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Christine’s Rebecca Hall on humanizing a televised suicide

Photo: The Orchard

Rebecca Hall doesn’t describe herself as “Method,” but when she was on the set of Christine she rarely left character. It was practical—vocally, she had to maintain a throaty American dialect, she explained to The A.V. Club in her proper British accent at the Toronto International Film Festival in September. “The crew and the cast got used to Christine, and everyone cared about her, including me,” she said.

The real Christine Chubbuck’s life has generated more morbid curiosity than affection: In 1974, just shy of her 30th birthday, she committed suicide during a live broadcast of the local Sarasota news program for which she worked. But Hall’s performance revels in Christine’s joy and her ambition as much as it tries to peek into her troubled mind. The versatile actor—known for her roles in Vicky Cristina Barcelona and The Town—presents Christine as a woman who is passionate and principled, but also deeply uneasy with her own mind and body. The A.V. Club spoke with Hall about identifying with Christine and why she didn’t want to do much research.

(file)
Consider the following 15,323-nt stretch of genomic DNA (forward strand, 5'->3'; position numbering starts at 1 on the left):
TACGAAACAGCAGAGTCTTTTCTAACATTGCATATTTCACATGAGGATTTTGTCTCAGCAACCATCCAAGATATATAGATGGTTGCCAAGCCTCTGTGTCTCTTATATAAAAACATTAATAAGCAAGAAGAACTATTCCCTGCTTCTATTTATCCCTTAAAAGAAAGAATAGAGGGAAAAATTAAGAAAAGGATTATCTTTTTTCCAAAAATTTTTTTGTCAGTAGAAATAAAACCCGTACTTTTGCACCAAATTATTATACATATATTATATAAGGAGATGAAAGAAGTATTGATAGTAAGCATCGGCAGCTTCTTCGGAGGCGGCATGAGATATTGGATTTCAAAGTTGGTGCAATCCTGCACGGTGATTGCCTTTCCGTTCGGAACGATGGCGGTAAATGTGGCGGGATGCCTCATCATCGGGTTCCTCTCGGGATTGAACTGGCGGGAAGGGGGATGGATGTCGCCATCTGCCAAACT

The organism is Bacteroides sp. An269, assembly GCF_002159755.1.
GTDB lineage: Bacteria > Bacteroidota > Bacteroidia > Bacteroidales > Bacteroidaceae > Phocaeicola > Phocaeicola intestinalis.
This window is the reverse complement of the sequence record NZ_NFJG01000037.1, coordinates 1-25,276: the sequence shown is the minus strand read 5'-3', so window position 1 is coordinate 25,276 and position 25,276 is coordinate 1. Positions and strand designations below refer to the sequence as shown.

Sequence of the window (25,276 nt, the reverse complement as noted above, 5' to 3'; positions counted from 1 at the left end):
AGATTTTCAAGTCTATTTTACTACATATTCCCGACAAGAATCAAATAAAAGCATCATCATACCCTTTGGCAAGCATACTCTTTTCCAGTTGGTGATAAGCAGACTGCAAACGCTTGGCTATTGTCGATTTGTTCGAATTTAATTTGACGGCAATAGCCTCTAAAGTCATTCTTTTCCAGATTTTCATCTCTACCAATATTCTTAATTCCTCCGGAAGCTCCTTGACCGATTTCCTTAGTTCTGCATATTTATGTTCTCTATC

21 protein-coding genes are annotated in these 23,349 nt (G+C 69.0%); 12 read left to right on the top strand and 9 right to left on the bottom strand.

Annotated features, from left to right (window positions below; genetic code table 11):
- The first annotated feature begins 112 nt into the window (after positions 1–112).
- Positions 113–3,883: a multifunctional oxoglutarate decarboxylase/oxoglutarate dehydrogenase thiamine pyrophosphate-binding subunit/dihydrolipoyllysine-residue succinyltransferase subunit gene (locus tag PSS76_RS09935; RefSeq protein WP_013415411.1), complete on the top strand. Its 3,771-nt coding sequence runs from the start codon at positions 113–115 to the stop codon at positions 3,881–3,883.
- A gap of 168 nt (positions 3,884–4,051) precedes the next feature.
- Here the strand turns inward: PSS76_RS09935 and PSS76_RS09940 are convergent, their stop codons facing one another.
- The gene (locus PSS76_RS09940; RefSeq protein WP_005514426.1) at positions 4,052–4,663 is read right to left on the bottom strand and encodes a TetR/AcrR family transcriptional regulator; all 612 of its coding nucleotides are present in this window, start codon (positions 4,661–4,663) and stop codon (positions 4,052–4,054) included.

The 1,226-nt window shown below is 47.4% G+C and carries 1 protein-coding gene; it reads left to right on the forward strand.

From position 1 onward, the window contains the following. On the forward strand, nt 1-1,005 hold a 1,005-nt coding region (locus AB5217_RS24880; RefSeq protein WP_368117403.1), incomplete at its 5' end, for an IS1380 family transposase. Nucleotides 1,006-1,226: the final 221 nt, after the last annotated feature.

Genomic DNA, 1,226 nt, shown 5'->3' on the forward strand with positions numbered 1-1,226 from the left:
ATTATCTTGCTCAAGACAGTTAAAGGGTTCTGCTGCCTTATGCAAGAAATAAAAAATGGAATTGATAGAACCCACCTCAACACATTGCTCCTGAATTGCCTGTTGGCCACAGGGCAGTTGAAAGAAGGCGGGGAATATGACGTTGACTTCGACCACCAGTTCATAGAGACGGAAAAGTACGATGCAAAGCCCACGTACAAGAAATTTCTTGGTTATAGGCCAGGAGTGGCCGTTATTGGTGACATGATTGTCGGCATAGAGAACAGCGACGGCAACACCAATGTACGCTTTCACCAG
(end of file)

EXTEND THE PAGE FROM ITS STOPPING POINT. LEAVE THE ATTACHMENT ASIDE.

The A.V. Club: This movie hit me really hard in a way that I wasn’t necessarily expecting, because I know the ending. But one of the things that I found so remarkable about your performance is—maybe this says something about me—how relatable I found her.

Rebecca Hall: It doesn’t say something about you. This means that the film was a success. This was definitely the intention.


AVC: How did you approach that? You have a story that ends in such a gruesome fashion.

RH: This was born out of wanting to humanize and personalize some mental health issues. Craig Shilowich, who wrote it, was attracted to it because of his own personal relationship with [them]. He heard this story, and he was struck by it, as you are. I think what you’re saying is sort of the reason for it, if you see what I mean? If you don’t make this film, then she’s left a monster who did a gruesome thing, a scary thing. You either hear the story and you’re curious, and you’re sort of sympathetic, or you think, “Ugh, how horrible.” That’s dehumanizing. How about we take that and turn her into a person and it’s not about the final act, it’s about her life. I felt that really strongly, and I felt a sort of deep sympathy with her. It’s also why I do what I do. I want to try to make difficult people somehow relatable.